Finally on the front is the views
This one has two, and I looked but I have yet to find a McCall’s pattern that only has one view.

Now the huge difference between Simplicity and McCall’s starts on the back, but before we go there I have to point out something McCall’s has on their envelope flap.
This is where the size chart is going to be.
And the ones for children and adults will look a little different.
5954 size chart.jpg
Like the one on this one, it has the child sizes by number and the adult sizes by small, medium, and large.
The one size pattern doesn’t have a size chart.

Now moving on to the back.
Don’t freak out now, you don’t have to re learn how to read patterns. It has all the same things that a simplicity pattern has only in a different format.

Item Descriptions.jpg
Up top is a description of the items being made. It has a written description of the difference between the different views.

Yardage Information.jpg
Since the size chart is on the envelope flap this goes straight into the fabric information. Like the simplicity you find the size you need and then follow the column down to find the amount of fabric you need for the view you want to make.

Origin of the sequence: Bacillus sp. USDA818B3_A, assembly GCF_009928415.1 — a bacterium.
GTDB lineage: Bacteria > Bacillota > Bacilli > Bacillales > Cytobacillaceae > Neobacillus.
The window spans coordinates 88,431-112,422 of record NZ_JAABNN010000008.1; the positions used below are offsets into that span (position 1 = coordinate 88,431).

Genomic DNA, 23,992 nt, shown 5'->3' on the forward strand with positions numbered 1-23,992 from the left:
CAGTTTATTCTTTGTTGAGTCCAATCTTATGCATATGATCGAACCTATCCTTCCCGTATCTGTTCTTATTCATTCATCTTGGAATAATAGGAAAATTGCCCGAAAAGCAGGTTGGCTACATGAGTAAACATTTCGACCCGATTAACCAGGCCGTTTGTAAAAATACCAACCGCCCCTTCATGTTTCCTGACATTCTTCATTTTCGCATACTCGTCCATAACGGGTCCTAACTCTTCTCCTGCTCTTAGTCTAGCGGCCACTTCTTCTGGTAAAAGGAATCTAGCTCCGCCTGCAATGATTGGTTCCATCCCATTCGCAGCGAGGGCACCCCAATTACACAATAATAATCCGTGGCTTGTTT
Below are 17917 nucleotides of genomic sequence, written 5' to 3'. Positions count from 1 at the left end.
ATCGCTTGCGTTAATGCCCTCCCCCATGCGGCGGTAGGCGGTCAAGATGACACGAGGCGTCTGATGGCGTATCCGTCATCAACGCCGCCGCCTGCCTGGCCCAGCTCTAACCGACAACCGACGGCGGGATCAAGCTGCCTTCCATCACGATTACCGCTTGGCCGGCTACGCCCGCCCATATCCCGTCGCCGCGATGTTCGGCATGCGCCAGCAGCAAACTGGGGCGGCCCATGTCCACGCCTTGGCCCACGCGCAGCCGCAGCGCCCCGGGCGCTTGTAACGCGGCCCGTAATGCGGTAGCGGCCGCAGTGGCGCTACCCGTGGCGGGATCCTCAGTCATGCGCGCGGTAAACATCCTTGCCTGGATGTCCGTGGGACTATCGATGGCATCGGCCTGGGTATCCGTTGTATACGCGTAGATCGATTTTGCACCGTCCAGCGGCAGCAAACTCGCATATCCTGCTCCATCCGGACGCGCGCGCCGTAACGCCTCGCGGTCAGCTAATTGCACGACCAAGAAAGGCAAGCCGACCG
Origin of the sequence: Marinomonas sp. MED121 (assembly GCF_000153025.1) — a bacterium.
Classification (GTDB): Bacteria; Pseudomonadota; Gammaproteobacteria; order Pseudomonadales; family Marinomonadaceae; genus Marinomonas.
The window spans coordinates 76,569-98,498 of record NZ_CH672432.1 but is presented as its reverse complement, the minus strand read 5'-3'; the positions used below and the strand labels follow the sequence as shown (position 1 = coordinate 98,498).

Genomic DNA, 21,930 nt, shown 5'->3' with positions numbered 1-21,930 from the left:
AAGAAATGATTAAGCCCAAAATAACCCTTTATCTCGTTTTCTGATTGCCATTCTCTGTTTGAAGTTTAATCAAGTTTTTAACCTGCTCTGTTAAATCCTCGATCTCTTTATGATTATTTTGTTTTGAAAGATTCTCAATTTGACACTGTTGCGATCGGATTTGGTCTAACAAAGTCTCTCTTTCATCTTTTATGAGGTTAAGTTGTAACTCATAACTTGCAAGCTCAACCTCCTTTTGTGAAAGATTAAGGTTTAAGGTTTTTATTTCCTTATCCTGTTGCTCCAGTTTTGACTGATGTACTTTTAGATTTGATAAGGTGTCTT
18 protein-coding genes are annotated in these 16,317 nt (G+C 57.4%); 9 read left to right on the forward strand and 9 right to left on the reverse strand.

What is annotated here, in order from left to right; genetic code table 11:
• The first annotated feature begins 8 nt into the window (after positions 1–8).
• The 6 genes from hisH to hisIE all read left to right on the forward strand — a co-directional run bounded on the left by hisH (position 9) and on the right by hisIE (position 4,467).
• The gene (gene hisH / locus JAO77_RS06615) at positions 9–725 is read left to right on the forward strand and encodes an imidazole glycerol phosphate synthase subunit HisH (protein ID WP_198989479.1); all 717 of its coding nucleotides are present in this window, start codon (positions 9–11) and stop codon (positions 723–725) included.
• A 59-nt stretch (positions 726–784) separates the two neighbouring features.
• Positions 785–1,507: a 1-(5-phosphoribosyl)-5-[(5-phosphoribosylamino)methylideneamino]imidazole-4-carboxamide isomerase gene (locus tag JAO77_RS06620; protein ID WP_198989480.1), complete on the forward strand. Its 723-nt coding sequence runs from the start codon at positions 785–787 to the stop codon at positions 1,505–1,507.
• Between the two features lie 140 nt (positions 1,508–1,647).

Yardage Information on inside.jpg
This little note right here is just telling you that there’s more yardage information of the inside. Also the list of notions will be inside on the instructions sheet.
Sugested fabrics.jpg
Here is where the list of suggested fabrics is. At the top it tells you “designed for light to medium weight woven fabrics” and then gives you a short list of what kind of fabrics it’s talking about.

Next up
finished garment measurments.jpg
This is where the finished garment measurements are, it has few and then tells you that the rest  of the measurements are on the tissue paper.

And finally
Back Views.jpg
The views this one gives you front and back for both views on this pattern.
Now to look at the back of a one size pattern
One size back.jpg
Not much different but each fabric needed only has one set measurement.
Now the one with both Kids and Adult sizes looks more like a simplicity pattern.
Child and adult back.jpg
It has the yardage for both the Childrens and Misses sizes but it lacks the views that the others have.

Now that’s all that’s on a McCall’s envelope time to look inside.
Inside you’ve got your instructions, in the newspaper type print, and pattern pieces, on the tissue paper.